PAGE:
New Delhi : The promoter-versus-outsider debate has returned to the fore on running a blue-chip enterprise in India with experts blaming differences between the top management and some founders for Vishal Sikka quitting as Infosys CEO. Sikka took charge as Infosys’ first non-founder CEO in 2014, prior to which the top post at the company was held by one or other founders of the country’s second largest IT firm. The company Friday announced a surprise resignation by 50 -year-old Sikka, who cited “a continuous stream of distractions and disruptions” for his decision, while the Infosys board was direct in blaming “continuous assault” and “campaign” by founder and ex-chairman NR Narayana Murthy.
This is the second high profile exit of an ‘outsider’ from the top post of a big enterprise in India, after Cyrus Mistry was removed as the head of the over $100 billion Tata group. While Mistry’s family has a significant stake in Tata Sons, the group’s holding company, he was still seen as a non-Tata. The main reason cited for his exit by several experts was differences with Ratan Tata.Tata group has appointed N Chandrasekaran, again a non- Tata but a long-timer at the group firm TCS, as its new chief.
A large number of Indian blue-chips are run by promoter family members and include Bajaj, Hero Group, Bharti, Mahindras, Dr Reddy’s, Lupin and Sun Pharma. While several of these appoint professional outsiders as CEOs and for other top positions, the top-most executive positions (including as Executive Chairperson) are held by the promoters. At the same time, there are also large groups like ICICI, HDFC, ITC, L&T and Axis Bank where the top-management positions are held by non-promoters and for several years together without any disruptions in several of such cases. At several family-run companies, children are seen to be groomed as successors and some of the examples include both the Reliance groups, Wipro, Godrej Cipla and Adani.
While 70-year-old Narayana Murthy’s son Rohan Murthy was also associated with Infosys for a while, the IT czar asserted Friday he is not seeking “any money, position for children, or power” and his concern primarily was the “deteriorating standard” of corporate governance at Infosys. Still, several experts and industry leaders opined it was the differences between the promoters and the top management that led to Sikka’s exit. Entrepreneur and Rajya Sabha member Rajeev Chandrasekhar tweeted that it is a low point in the history of Infosys and it is “inconceivable” that a professional CEO appointed by the board and shareholders will be “hounded out”.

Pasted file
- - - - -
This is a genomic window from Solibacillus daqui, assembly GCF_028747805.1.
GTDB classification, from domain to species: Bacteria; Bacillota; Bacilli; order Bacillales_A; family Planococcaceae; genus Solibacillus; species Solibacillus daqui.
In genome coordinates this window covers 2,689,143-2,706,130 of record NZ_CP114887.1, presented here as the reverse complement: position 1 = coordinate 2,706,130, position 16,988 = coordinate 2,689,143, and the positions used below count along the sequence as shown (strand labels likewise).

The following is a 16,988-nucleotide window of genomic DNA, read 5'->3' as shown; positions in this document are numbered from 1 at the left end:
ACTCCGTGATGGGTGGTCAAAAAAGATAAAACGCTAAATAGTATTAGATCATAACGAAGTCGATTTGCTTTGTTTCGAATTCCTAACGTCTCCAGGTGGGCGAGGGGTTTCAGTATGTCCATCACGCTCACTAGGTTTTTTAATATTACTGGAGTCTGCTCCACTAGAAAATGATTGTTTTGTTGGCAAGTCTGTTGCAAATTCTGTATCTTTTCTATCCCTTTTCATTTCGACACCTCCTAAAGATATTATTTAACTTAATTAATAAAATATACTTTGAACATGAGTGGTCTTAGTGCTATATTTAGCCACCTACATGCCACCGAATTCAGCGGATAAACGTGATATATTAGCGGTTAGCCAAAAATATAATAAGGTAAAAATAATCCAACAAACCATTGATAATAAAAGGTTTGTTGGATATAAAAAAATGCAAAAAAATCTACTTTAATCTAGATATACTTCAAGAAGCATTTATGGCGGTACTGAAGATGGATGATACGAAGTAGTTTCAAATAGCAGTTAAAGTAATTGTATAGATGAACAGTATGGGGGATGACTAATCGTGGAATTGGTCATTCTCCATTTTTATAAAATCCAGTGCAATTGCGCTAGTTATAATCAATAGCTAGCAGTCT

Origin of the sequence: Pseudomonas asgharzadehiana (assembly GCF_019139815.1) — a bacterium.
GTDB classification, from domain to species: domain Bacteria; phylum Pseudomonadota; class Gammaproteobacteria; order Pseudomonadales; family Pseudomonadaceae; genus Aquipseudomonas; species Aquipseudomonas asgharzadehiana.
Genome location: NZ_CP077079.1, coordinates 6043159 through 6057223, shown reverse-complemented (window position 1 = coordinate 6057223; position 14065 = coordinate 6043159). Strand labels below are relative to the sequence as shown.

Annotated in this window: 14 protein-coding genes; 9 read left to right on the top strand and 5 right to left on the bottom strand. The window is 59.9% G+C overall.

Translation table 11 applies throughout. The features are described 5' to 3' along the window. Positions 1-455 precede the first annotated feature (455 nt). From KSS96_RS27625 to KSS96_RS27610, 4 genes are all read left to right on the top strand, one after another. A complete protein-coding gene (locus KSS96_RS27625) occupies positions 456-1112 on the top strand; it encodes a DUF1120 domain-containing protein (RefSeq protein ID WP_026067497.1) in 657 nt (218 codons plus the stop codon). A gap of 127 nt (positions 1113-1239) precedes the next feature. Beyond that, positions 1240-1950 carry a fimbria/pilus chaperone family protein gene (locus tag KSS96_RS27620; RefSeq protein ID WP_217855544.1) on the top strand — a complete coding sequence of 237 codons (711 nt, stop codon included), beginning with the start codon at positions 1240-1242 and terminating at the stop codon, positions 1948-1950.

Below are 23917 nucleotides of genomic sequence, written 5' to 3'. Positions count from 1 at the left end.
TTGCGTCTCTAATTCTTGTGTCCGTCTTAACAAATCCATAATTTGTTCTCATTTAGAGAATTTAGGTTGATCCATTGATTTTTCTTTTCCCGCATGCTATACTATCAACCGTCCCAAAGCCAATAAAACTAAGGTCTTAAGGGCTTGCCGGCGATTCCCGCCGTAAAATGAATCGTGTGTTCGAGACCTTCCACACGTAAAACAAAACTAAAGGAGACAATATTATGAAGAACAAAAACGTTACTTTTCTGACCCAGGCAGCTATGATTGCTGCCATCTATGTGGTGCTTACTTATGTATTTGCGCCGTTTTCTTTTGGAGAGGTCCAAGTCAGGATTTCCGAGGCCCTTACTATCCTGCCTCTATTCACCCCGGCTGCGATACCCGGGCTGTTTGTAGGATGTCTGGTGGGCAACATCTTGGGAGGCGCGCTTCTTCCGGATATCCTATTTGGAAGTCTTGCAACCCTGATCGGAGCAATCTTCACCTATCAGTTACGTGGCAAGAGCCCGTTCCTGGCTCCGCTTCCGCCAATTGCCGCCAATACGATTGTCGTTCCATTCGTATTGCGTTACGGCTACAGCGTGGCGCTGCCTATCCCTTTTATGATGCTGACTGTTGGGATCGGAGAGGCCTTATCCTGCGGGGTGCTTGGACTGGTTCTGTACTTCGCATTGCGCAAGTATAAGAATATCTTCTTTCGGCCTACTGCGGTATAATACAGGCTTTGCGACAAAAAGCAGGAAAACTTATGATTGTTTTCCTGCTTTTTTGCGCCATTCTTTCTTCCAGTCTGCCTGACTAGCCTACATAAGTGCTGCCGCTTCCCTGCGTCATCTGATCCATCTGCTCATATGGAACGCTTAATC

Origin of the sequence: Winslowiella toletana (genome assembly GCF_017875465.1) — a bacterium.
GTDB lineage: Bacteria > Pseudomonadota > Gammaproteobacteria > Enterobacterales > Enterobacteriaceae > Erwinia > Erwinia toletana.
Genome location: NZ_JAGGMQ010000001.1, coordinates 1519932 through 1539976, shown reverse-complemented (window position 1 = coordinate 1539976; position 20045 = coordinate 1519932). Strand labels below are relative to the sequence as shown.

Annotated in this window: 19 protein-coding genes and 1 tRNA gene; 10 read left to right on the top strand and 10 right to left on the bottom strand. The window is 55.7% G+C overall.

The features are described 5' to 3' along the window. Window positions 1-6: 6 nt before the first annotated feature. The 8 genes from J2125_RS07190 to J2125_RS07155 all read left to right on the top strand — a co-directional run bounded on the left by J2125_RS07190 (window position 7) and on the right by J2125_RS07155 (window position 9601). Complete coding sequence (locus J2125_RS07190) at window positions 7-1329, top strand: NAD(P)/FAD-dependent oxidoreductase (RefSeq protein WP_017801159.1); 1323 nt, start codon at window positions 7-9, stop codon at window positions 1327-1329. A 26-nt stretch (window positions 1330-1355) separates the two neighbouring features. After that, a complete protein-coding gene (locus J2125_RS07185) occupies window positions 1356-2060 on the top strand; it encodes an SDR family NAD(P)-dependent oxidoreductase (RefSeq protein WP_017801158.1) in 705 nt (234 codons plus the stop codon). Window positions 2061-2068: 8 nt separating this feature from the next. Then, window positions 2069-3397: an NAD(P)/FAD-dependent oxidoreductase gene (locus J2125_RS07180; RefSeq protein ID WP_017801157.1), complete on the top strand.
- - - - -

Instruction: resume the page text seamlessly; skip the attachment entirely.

- Infosys CEO resigned citing a continuous stream of distractions and disruptions from founders
- This is the second high profile exit of an ‘outsider’ from the top post of a big enterprise in India, after Cyrus Mistry was removed as the head of the over $100 billion Tata group
- However, large groups like ICICI, HDFC, ITC, L&T and Axis Bank, where the top-management positions are held by non-promoters, are running without any disruptions
Infy not keen on giving Murthy “formal role”
Even as Infosys Ltd saw Vishal Sikka step down from the post of managing director and chief executive officer Friday, the company doesn’t intend to invite founder Narayana Murthy to play a formal role in governance. “Given the commitment of the board to remain independent and pursue the strategy that we have chosen, at this point the board has no intention of inviting Mr. Murthy to play a formal role in the governance of the company,” Co-Chairman Ravi Venkatesan said during an investor call. Over the last few months, Murthy has questioned the board and Sikka’s ability to resolve governance issues at the company. “We believe we have done everything we could do,” said Venkatesan.
Infosys’ stocks fall steepest in over 4 years
Scrips of global software major Infosys on Friday plummeted almost 10 per cent, losing around Rs 29,000 crore in terms of market capital, post the resignation of Vishal Sikka as its Chief Executive Officer (CEO) and Managing Director (MD). In the process, it pulled down two key market indices by almost one per cent. According to market observers, the fall in the scrip price of the company is the biggest since January, 2013. Stocks of the IT major plunged 9.52 per cent on the BSE and traded at Rs 923.90 per share, down Rs 102.15 from its previous session’s close at Rs 1,021.15 per share. “Post quitting news of Vishal Sikka, the stocks of the company plummeted. Infosys has lost almost Rs 29,000 crore in market cap, post the news,” Dhruv Desai, Director and Chief Operating Officer of Tradebulls said.